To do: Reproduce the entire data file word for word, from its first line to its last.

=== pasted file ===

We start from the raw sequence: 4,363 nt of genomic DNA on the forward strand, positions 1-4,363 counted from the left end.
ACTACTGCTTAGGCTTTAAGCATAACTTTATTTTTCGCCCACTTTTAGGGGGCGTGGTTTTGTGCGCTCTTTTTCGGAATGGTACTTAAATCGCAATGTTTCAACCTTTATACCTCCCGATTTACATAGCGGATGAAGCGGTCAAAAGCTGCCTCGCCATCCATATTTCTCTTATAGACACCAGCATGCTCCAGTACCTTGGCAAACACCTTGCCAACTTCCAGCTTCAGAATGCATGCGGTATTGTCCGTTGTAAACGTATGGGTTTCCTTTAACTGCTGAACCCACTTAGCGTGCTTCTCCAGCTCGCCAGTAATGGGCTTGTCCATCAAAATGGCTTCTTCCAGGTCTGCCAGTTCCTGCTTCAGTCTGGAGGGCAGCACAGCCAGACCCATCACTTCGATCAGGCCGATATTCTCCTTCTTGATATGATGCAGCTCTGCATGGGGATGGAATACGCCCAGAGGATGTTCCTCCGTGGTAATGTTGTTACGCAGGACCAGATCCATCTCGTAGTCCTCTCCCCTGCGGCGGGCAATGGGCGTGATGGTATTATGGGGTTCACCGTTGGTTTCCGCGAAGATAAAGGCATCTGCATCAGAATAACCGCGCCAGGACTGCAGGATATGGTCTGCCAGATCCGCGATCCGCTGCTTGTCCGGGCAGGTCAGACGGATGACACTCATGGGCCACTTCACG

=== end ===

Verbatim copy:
We start from the raw sequence: 4,363 nt of genomic DNA on the forward strand, positions 1-4,363 counted from the left end.
ACTACTGCTTAGGCTTTAAGCATAACTTTATTTTTCGCCCACTTTTAGGGGGCGTGGTTTTGTGCGCTCTTTTTCGGAATGGTACTTAAATCGCAATGTTTCAACCTTTATACCTCCCGATTTACATAGCGGATGAAGCGGTCAAAAGCTGCCTCGCCATCCATATTTCTCTTATAGACACCAGCATGCTCCAGTACCTTGGCAAACACCTTGCCAACTTCCAGCTTCAGAATGCATGCGGTATTGTCCGTTGTAAACGTATGGGTTTCCTTTAACTGCTGAACCCACTTAGCGTGCTTCTCCAGCTCGCCAGTAATGGGCTTGTCCATCAAAATGGCTTCTTCCAGGTCTGCCAGTTCCTGCTTCAGTCTGGAGGGCAGCACAGCCAGACCCATCACTTCGATCAGGCCGATATTCTCCTTCTTGATATGATGCAGCTCTGCATGGGGATGGAATACGCCCAGAGGATGTTCCTCCGTGGTAATGTTGTTACGCAGGACCAGATCCATCTCGTAGTCCTCTCCCCTGCGGCGGGCAATGGGCGTGATGGTATTATGGGGTTCACCGTTGGTTTCCGCGAAGATAAAGGCATCTGCATCAGAATAACCGCGCCAGGACTGCAGGATATGGTCTGCCAGATCCGCGATCCGCTGCTTGTCCGGGCAGGTCAGACGGATGACACTCATGGGCCACTTCACG